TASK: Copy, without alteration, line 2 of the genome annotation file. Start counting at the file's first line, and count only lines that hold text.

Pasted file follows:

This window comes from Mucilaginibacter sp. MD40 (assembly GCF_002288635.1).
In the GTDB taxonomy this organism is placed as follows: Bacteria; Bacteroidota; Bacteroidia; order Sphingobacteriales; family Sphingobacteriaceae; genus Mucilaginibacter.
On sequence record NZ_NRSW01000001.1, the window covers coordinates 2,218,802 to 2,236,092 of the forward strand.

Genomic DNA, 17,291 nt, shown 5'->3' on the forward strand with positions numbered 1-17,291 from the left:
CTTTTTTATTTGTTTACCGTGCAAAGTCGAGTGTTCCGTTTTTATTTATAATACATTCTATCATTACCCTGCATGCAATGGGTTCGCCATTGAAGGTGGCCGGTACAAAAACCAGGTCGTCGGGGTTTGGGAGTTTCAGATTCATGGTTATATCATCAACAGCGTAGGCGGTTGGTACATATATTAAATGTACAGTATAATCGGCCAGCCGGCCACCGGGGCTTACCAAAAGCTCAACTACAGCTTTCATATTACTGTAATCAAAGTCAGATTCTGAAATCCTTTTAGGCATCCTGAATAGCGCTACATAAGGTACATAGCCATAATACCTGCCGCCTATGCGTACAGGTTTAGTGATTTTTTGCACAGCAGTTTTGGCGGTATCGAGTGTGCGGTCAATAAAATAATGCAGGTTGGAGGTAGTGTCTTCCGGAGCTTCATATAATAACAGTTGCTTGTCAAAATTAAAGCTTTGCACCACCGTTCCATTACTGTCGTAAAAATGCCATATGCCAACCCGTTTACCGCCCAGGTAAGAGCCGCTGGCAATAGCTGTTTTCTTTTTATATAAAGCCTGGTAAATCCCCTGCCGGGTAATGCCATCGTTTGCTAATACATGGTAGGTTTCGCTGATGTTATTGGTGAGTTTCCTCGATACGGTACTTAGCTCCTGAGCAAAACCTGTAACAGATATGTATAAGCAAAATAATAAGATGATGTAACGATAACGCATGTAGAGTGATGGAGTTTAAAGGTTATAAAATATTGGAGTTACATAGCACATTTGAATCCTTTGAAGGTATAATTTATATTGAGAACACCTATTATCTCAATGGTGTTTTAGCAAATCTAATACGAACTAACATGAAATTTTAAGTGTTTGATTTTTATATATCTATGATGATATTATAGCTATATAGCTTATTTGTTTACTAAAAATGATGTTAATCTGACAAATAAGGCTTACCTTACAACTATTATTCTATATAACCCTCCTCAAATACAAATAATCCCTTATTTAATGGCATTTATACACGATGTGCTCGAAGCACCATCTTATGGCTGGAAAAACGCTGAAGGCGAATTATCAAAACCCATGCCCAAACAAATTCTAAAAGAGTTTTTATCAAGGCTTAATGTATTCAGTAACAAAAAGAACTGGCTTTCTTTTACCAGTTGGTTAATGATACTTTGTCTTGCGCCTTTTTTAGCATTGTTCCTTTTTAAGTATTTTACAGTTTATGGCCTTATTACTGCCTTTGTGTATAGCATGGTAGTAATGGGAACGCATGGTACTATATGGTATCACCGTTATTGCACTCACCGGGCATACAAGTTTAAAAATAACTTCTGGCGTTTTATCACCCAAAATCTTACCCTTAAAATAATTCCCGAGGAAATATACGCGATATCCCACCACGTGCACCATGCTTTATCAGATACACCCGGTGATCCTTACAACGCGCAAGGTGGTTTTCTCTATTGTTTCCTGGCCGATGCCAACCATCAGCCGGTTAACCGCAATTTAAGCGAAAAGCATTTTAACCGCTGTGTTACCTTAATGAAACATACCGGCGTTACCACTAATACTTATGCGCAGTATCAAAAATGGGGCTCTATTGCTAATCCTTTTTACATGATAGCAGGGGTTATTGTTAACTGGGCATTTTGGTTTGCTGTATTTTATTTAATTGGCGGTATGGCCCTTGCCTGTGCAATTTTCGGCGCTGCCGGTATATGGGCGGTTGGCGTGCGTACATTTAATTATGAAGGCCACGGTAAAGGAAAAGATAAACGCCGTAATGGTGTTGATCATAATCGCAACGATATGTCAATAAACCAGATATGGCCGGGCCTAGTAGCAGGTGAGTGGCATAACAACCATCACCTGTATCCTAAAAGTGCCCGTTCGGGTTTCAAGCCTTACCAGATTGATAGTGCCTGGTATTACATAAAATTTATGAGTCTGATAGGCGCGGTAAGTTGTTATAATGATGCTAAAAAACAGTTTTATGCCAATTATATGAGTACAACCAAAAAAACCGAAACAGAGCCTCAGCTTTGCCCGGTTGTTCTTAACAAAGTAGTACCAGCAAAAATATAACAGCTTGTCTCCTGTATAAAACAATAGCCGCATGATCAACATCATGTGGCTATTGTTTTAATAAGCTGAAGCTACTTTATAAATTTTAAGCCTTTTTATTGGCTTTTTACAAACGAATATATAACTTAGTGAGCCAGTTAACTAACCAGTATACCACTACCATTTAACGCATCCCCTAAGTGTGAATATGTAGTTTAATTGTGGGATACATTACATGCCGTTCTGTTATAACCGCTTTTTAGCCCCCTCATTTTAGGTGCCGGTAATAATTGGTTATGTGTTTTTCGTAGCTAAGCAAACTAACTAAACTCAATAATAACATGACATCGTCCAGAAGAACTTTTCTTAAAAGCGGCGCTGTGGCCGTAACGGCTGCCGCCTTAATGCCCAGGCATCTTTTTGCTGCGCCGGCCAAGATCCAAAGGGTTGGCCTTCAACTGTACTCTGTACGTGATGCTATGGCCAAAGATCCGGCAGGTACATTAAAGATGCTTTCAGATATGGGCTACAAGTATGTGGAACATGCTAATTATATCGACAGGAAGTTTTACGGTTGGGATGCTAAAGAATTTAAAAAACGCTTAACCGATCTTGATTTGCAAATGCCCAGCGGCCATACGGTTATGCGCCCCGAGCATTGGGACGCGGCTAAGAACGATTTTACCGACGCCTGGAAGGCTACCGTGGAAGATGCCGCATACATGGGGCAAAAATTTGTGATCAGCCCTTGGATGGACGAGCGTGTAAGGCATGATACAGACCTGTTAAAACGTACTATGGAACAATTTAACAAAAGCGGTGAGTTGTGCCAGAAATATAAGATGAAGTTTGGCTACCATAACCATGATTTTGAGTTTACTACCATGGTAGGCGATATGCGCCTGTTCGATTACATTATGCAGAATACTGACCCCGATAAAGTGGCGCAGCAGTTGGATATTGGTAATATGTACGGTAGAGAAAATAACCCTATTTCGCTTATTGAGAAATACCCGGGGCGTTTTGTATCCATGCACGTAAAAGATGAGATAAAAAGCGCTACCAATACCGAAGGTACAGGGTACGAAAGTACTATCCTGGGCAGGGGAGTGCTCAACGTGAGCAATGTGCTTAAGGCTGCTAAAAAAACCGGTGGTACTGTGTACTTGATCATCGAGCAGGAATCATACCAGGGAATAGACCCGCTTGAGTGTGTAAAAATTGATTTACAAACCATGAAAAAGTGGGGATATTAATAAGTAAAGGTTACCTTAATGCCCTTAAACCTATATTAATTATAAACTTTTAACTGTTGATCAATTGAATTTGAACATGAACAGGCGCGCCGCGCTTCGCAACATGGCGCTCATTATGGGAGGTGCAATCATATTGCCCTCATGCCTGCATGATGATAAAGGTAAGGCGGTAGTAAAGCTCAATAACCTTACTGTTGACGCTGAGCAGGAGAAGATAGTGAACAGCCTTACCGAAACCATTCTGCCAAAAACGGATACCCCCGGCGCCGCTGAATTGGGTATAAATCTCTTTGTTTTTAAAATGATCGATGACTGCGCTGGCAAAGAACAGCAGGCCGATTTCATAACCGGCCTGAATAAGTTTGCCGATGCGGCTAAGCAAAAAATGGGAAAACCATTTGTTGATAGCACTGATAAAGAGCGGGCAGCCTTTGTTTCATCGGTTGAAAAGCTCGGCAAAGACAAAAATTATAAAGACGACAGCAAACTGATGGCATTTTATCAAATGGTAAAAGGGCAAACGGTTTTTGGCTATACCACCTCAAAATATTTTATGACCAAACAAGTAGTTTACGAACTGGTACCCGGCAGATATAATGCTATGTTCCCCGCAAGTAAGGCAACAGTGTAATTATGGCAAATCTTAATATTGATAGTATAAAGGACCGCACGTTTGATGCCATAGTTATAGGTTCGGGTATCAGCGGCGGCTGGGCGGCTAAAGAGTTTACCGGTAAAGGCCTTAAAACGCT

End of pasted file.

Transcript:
In the GTDB taxonomy this organism is placed as follows: Bacteria; Bacteroidota; Bacteroidia; order Sphingobacteriales; family Sphingobacteriaceae; genus Mucilaginibacter.